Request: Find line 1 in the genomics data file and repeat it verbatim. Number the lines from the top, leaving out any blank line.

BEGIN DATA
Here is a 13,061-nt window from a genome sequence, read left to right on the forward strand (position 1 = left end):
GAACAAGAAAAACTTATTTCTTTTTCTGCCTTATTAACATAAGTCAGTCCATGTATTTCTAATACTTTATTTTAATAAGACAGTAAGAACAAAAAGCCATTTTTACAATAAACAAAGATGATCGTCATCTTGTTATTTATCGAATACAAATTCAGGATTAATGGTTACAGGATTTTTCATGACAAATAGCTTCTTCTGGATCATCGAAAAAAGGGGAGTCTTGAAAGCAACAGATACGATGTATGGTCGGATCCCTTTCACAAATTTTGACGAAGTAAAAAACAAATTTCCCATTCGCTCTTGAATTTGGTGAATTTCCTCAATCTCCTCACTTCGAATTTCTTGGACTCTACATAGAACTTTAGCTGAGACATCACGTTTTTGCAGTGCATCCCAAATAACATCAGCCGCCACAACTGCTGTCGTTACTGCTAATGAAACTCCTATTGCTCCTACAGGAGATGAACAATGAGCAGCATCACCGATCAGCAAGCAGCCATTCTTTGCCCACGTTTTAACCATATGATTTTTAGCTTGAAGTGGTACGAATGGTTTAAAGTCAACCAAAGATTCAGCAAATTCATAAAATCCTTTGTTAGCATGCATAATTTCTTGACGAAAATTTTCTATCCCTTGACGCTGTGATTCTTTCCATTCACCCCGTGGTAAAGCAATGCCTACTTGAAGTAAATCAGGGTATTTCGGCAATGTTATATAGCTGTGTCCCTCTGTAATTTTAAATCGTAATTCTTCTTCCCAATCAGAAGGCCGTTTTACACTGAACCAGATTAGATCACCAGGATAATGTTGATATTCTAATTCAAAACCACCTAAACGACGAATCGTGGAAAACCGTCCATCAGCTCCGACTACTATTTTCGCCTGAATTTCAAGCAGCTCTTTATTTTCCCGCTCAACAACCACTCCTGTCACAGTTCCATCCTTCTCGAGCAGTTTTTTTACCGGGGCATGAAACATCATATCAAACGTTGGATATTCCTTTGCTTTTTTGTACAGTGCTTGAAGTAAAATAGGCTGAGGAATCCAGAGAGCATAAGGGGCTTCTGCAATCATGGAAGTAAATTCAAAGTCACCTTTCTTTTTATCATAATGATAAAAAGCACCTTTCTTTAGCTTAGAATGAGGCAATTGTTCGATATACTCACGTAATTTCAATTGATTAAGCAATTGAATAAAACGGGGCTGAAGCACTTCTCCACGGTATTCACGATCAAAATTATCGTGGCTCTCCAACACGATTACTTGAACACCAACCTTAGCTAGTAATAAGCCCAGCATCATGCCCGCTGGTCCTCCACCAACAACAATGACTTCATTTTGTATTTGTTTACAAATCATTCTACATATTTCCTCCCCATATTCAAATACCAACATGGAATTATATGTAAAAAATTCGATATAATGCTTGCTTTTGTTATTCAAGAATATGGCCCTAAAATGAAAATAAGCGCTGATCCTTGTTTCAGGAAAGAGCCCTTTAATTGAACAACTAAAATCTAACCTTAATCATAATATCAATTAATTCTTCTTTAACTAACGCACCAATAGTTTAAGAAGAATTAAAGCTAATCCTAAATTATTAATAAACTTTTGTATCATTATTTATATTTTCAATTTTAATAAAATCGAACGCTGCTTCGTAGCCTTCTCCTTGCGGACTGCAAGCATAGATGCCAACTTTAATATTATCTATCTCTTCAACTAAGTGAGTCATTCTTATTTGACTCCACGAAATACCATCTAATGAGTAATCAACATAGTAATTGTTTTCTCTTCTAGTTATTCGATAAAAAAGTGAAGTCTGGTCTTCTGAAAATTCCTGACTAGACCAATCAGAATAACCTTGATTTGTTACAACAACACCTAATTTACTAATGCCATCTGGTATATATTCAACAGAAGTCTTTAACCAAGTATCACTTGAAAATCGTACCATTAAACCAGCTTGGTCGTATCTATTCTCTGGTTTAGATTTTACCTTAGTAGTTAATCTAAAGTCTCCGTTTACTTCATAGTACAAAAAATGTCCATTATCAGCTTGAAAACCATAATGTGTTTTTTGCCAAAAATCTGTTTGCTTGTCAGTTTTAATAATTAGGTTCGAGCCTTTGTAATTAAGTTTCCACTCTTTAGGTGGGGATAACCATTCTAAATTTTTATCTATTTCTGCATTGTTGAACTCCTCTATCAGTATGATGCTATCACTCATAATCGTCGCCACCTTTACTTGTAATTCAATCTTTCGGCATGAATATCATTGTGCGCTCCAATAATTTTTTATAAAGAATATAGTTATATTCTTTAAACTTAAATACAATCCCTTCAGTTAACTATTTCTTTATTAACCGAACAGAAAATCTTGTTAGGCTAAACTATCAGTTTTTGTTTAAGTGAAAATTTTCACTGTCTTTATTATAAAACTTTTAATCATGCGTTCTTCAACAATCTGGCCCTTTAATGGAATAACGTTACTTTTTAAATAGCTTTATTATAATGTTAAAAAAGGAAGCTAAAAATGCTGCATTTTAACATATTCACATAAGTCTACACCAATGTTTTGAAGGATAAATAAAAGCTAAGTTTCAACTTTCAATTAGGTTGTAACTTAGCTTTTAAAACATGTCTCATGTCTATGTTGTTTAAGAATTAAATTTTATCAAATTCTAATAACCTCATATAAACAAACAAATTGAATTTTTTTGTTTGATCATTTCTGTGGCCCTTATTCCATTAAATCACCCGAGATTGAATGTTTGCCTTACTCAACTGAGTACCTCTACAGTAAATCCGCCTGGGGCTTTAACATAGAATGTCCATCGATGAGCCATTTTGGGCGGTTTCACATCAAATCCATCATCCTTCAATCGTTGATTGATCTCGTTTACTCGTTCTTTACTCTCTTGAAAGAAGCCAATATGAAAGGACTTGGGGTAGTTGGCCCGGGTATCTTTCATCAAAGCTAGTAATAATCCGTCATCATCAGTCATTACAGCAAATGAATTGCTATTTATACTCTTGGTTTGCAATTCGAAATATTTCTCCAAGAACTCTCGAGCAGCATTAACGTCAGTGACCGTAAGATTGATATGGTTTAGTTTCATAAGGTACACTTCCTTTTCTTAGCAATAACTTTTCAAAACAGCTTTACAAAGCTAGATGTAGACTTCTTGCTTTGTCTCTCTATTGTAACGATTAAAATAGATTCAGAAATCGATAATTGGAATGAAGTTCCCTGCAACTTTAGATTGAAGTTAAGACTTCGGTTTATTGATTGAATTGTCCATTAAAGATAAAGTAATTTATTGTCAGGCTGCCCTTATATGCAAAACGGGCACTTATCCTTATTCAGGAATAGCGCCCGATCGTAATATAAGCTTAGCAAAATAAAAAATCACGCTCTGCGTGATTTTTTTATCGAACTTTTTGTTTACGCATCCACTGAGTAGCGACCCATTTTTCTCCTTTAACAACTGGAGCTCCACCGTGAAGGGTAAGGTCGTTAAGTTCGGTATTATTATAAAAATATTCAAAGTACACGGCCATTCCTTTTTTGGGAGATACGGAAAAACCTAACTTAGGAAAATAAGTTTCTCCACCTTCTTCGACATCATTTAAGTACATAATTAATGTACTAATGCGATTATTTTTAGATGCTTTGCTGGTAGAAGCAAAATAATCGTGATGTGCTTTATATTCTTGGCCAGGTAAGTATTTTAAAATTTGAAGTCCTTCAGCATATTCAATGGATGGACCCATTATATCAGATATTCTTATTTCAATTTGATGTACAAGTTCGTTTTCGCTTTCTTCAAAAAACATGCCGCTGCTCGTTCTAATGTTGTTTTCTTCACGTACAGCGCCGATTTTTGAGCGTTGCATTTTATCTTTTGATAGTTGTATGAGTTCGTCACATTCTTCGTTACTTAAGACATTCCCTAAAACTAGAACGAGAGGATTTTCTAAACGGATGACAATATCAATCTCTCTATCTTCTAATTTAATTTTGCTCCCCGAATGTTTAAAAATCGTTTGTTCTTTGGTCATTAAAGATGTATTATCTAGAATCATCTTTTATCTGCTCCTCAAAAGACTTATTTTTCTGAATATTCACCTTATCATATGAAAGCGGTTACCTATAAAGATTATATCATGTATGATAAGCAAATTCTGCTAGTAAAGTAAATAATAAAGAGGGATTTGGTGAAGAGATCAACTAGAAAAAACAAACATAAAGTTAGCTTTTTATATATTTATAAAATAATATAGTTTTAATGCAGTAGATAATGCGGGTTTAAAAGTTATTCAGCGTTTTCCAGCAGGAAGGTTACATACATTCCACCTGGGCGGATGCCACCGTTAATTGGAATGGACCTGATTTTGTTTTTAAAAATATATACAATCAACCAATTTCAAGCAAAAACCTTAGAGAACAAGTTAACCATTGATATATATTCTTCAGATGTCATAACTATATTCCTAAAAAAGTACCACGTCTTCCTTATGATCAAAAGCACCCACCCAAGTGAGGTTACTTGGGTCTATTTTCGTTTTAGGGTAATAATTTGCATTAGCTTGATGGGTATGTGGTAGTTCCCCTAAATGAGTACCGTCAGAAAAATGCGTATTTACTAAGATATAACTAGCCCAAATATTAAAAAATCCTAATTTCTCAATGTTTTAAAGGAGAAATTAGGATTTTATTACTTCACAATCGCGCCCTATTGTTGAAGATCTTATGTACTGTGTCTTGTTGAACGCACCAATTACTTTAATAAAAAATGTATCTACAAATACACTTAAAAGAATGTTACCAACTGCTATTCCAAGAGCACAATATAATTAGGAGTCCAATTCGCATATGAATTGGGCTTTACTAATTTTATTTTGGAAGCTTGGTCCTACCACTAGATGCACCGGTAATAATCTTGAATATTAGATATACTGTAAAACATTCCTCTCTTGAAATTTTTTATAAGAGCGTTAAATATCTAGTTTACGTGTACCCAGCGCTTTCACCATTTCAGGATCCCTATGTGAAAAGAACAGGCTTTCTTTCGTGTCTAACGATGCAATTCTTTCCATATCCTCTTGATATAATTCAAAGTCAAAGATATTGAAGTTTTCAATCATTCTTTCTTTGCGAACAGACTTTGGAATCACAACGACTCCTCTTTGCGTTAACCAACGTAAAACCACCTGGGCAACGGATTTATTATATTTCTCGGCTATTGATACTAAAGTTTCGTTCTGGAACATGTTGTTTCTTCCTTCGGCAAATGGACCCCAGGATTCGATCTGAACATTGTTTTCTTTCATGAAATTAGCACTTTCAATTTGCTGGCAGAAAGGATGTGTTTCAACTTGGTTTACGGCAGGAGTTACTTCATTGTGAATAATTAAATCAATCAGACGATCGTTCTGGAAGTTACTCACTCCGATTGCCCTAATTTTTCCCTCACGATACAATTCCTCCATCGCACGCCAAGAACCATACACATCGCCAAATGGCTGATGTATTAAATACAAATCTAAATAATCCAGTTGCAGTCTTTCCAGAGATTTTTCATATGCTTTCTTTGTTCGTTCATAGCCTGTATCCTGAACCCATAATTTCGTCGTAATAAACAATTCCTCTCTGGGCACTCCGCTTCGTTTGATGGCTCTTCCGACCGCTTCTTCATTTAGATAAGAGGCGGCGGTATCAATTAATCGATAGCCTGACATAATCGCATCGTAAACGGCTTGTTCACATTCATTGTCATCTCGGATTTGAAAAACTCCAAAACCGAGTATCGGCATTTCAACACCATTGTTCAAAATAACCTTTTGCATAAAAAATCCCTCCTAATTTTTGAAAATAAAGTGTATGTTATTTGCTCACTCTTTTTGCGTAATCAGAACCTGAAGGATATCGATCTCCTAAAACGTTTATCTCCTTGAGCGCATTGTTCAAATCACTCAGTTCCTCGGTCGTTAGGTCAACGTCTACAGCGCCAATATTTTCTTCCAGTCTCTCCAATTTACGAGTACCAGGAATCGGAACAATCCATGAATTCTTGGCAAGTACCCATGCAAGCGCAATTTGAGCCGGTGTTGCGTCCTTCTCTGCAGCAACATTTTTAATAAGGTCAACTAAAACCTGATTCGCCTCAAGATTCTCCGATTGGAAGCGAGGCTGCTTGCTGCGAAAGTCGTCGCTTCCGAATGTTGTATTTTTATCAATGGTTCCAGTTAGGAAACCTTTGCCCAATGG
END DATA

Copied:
Here is a 13,061-nt window from a genome sequence, read left to right on the forward strand (position 1 = left end):